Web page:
Mark Higginson, Director, Mark Higginson (MH) Care Ltd
I felt a sense of optimism and hope that after a number of false starts with Transforming Care, on the 7th January 2019 the NHS Long Term Plan was published. It placed a strong focus on improving care for people with learning disabilities and autism and developing new models of care to provide care closer to home, investing in intensive, crisis and forensic community support. This was the latest attempt to develop community services and close inpatient services for people with learning disabilities and autism who display behaviour that challenges.
As someone who is supporting and advising social care providers who are working with the transforming care programme I have a number of concerns. The national plan talks about developing community services for people with learning disabilities and autism who display behaviour that challenges. Very little time and thought appears to have been given to the needs of those who display offending and offending-type behaviours. Where is the mapping out of services for individuals who have histories of serious violence and aggression, fire setting, sexual offending and damage to property? This lack of clarity appears to be confirmed by the findings in the Care Quality Commission Report, Out of Sight – Who Cares? It made for depressing reading, stating that a lack of appropriate housing and support meant that people are more likely to be subject to restrictive practices and readmitted to hospital.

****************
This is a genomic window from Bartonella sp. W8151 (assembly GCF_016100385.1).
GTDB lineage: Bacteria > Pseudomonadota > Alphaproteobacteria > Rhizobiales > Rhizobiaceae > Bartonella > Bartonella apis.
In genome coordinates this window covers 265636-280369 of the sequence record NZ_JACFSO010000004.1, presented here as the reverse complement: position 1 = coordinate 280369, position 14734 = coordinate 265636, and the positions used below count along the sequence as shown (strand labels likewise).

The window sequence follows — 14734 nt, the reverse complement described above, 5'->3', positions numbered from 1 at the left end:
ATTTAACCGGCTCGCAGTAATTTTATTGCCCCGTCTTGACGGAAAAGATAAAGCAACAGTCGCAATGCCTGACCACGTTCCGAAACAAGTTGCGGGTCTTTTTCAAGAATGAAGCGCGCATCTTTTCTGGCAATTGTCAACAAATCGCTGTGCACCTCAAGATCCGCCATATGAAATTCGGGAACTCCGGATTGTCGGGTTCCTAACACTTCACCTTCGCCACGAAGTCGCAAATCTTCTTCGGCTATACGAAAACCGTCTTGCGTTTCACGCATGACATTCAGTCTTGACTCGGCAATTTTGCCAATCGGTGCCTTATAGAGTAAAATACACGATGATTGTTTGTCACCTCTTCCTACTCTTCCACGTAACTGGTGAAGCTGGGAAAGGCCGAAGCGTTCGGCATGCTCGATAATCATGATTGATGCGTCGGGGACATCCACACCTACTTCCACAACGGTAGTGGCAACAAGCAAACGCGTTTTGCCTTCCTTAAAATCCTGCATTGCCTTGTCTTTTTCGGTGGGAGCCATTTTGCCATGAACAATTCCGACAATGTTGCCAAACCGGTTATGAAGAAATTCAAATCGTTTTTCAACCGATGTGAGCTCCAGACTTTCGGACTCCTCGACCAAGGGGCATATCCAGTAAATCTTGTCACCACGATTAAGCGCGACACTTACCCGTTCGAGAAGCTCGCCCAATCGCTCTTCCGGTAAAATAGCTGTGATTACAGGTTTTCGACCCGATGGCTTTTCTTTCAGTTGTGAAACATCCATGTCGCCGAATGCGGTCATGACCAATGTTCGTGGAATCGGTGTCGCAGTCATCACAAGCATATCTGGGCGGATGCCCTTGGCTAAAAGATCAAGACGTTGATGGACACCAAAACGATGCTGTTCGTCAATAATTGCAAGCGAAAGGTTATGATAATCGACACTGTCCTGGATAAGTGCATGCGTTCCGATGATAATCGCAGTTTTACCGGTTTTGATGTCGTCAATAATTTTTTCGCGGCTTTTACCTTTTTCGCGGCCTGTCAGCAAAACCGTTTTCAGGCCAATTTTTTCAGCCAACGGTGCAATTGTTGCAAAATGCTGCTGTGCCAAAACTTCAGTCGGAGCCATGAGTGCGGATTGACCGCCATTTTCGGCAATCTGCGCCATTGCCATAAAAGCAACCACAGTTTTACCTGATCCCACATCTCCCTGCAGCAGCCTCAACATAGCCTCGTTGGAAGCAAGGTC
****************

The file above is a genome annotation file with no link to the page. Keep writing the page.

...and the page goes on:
The success of these services is dependent on robust service design, appropriate skills training for staff and reflective practice. Providing these three core elements can go a long way to creating supportive environments that allow both staff and the people they care for to feel psychologically safe. This requires staff to ‘look beyond themselves’ as very often the people they are supporting have had multiple adverse experiences across their life and present with a complex range of symptoms and behaviours related to past trauma, which neither they nor those working with them have linked to this previous trauma exposure.
Engaging with people who have experienced complex traumas is hard and stressful for staff. Recruiting people who are psychologically minded is critical to creating environments that acknowledge what an individual has experienced and seeks to understand how this may impact on how they relate to a service. Providing a secure base that allows positive relationships to grow and facilitates a culture that promotes values that enable and promote self-worth and identity goes a long way to creating a safe environment.
The ability to develop therapeutic relationships is at the heart of our practice. Listening to and hearing the voice of the person we are supporting and knowing the persons history and its impact on how they relate to the world is a critical part of delivering relational security. Dr Sarah Markham, Visiting Researcher at King’s College, suggests that relational security is the knowledge and understanding staff have of the individuals they are supporting and of the relational and physical care environment, and the translation of this into appropriate responses and care. This approach is grounded in four key factors: the care team, the people receiving the care, the internal world of the people receiving the care and the out-side world of the people receiving care.
Incorporating these elements into everyday practice can lead to creating safer psychological environments that foster mutual collaboration. Importantly, the person being supported feels that their participation is integral to the decision-making process.
Mark Higginson (RNLD) is director of Mark Higginson (MH) Care Ltd which provides, advice, consultancy and education to providers operating in Health and Social Care.